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Wingfield Pines

The Wingfield Pines Abandoned Mine Drainage site is located in Upper St. Clair, Allegheny County. In the 1940s, the land was strip mined and later transformed into Wingfield Pines golf course and swim club.

Twenty years passed before the Allegheny Land Trust (ALT) obtained the land. The contaminated water from the old mine freely drained into Chartiers Creek, along with high 
contents of iron. ALT initiated plans to reclaim and restore the land, including purifying the water that was deposited into the creek.

The groundwater becomes contaminated as it passes through the abandoned mine, dissolving portions of the iron still present in the mines. The ferrous iron becomes ferric iron when the water comes into contact with oxygen. An orange tint results when the iron becomes solid and falls out of the water, leaving deposits on the bottom of the ponds.

Passive drainage systems use gravity to slowly drive the water  through five settling ponds, plus a wetland. The water moves at a slow enough pace to maximize contact with atmospheric oxygen, which induces iron precipitation. It takes approximately 48 hours for the water to flow from its entry point in Pond 1 to the outflow point at the end of the wetland area. The 8-acre network of settlement ponds and wetlands eliminates 99 percent of the iron oxide from entering Chartiers Creek.

     

Reflections

Logan Hyland, Former Duquesne CERE Student"Environmental field-testing and analysis is particularly useful for developing good scientific habits. This project demonstrated the living applications of unit conversion, mathematical manipulation, research, and organization. The digestion of data following collection utilizes mathematics, biology, chemistry, engineering, and, most of all, patience. This project also sharpened my leadership skills. Managing multiple personnel, schedules, and various data implements was invaluable to my career development. Most of all, this project enhanced my critical thinking skills, as the scientific analysis of environmental processes contained within a world bound by the orders of imperfection helped me realize the necessity of critical thinking. Wingfield Pines represents more than a web page with contributions from students, land-trust board members, and instructors. It symbolizes a legacy of educational and personal development."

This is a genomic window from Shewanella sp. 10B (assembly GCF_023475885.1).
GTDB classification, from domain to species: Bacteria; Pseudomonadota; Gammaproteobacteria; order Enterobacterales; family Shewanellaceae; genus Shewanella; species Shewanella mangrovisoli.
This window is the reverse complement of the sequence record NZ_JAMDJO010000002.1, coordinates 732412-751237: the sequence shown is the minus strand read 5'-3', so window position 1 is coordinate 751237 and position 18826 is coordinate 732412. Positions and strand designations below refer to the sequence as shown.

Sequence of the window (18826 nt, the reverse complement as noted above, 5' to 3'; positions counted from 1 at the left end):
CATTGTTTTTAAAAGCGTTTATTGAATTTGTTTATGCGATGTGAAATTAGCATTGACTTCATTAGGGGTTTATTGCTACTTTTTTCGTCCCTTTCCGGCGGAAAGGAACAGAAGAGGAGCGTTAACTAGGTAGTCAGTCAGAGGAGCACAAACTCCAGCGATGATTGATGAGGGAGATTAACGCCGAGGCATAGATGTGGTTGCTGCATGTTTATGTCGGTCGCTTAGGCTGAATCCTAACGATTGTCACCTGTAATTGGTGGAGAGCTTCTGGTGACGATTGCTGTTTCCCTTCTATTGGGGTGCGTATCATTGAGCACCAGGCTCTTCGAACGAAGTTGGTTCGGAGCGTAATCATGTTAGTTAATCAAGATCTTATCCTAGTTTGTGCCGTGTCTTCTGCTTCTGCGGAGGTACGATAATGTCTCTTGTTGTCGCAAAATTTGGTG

"Wingfield Pines was an opportunity to serve the community and develop personal skills by applying the education I learned over my time at Duquesne University.  By taking knowledge learned at Duquesne University such as electro-fishing, water chemistry collection, analysis, and more, myself and students aided Allegheny Land Trust with our service that would otherwise cost them. While at first hand appearing a small task, upon reflection I realized the greater role I played as the work done goes to maintaining and improving the system, which will aid the people who visit recreationally, improve the environment of Chartiers Creek, and save the surrounding communities money.  Not only was the work able to improve the community or my scientific skills, it also improved my personal skills in becoming a servant leader.  I was able to take on a role in aiding, teaching, and observing the growth of fellow students by serving with them.  My service with Wingfield Pines has lead me to take on larger roles at Duquesne, and to seek out more ways to apply my service and self."    

-Christopher Garbark, B.S. Biology, May 2014